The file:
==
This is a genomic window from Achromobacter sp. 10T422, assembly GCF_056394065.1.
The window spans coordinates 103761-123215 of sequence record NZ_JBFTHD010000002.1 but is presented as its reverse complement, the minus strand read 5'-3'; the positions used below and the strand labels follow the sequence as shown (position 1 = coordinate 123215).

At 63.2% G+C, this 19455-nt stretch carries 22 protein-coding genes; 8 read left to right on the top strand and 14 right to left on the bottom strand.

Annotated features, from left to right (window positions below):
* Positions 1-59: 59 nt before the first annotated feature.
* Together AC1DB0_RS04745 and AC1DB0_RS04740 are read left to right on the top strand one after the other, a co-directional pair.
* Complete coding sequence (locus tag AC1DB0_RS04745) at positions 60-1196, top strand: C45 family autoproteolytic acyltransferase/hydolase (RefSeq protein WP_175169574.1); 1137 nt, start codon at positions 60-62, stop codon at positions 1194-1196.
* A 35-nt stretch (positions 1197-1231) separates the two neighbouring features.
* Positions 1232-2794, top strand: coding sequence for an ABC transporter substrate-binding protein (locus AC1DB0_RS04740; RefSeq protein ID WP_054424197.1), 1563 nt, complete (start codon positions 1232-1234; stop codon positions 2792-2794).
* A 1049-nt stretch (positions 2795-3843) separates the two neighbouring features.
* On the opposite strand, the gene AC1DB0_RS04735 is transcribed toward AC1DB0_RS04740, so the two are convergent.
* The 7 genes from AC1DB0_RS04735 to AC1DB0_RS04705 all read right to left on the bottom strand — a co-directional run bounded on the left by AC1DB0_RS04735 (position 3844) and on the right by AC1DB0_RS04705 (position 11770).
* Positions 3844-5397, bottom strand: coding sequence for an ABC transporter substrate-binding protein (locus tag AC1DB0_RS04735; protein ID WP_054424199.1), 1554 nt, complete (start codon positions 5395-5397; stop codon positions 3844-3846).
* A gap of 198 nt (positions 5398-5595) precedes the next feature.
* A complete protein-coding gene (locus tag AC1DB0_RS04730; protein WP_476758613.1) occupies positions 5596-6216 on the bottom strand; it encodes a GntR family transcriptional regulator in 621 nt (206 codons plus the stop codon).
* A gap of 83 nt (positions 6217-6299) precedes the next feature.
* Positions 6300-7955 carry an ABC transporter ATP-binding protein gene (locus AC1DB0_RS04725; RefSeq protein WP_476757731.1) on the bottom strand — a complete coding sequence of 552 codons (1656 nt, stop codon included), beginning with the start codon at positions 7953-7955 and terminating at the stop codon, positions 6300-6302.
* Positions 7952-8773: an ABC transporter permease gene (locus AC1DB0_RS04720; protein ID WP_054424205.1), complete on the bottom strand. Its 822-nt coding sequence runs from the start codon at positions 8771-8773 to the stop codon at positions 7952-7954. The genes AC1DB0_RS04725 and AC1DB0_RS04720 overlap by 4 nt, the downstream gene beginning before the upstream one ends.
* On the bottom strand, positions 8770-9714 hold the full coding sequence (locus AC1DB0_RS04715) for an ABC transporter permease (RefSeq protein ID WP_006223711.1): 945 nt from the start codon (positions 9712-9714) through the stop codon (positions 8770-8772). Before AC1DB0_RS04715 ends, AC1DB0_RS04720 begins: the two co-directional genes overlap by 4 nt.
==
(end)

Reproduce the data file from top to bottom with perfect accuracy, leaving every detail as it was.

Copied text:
This is a genomic window from Achromobacter sp. 10T422, assembly GCF_056394065.1.
The window spans coordinates 103761-123215 of sequence record NZ_JBFTHD010000002.1 but is presented as its reverse complement, the minus strand read 5'-3'; the positions used below and the strand labels follow the sequence as shown (position 1 = coordinate 123215).

At 63.2% G+C, this 19455-nt stretch carries 22 protein-coding genes; 8 read left to right on the top strand and 14 right to left on the bottom strand.

Annotated features, from left to right (window positions below):
* Positions 1-59: 59 nt before the first annotated feature.
* Together AC1DB0_RS04745 and AC1DB0_RS04740 are read left to right on the top strand one after the other, a co-directional pair.
* Complete coding sequence (locus tag AC1DB0_RS04745) at positions 60-1196, top strand: C45 family autoproteolytic acyltransferase/hydolase (RefSeq protein WP_175169574.1); 1137 nt, start codon at positions 60-62, stop codon at positions 1194-1196.
* A 35-nt stretch (positions 1197-1231) separates the two neighbouring features.
* Positions 1232-2794, top strand: coding sequence for an ABC transporter substrate-binding protein (locus AC1DB0_RS04740; RefSeq protein ID WP_054424197.1), 1563 nt, complete (start codon positions 1232-1234; stop codon positions 2792-2794).
* A 1049-nt stretch (positions 2795-3843) separates the two neighbouring features.
* On the opposite strand, the gene AC1DB0_RS04735 is transcribed toward AC1DB0_RS04740, so the two are convergent.
* The 7 genes from AC1DB0_RS04735 to AC1DB0_RS04705 all read right to left on the bottom strand — a co-directional run bounded on the left by AC1DB0_RS04735 (position 3844) and on the right by AC1DB0_RS04705 (position 11770).
* Positions 3844-5397, bottom strand: coding sequence for an ABC transporter substrate-binding protein (locus tag AC1DB0_RS04735; protein ID WP_054424199.1), 1554 nt, complete (start codon positions 5395-5397; stop codon positions 3844-3846).
* A gap of 198 nt (positions 5398-5595) precedes the next feature.
* A complete protein-coding gene (locus tag AC1DB0_RS04730; protein WP_476758613.1) occupies positions 5596-6216 on the bottom strand; it encodes a GntR family transcriptional regulator in 621 nt (206 codons plus the stop codon).
* A gap of 83 nt (positions 6217-6299) precedes the next feature.
* Positions 6300-7955 carry an ABC transporter ATP-binding protein gene (locus AC1DB0_RS04725; RefSeq protein WP_476757731.1) on the bottom strand — a complete coding sequence of 552 codons (1656 nt, stop codon included), beginning with the start codon at positions 7953-7955 and terminating at the stop codon, positions 6300-6302.
* Positions 7952-8773: an ABC transporter permease gene (locus AC1DB0_RS04720; protein ID WP_054424205.1), complete on the bottom strand. Its 822-nt coding sequence runs from the start codon at positions 8771-8773 to the stop codon at positions 7952-7954. The genes AC1DB0_RS04725 and AC1DB0_RS04720 overlap by 4 nt, the downstream gene beginning before the upstream one ends.
* On the bottom strand, positions 8770-9714 hold the full coding sequence (locus AC1DB0_RS04715) for an ABC transporter permease (RefSeq protein ID WP_006223711.1): 945 nt from the start codon (positions 9712-9714) through the stop codon (positions 8770-8772). Before AC1DB0_RS04715 ends, AC1DB0_RS04720 begins: the two co-directional genes overlap by 4 nt.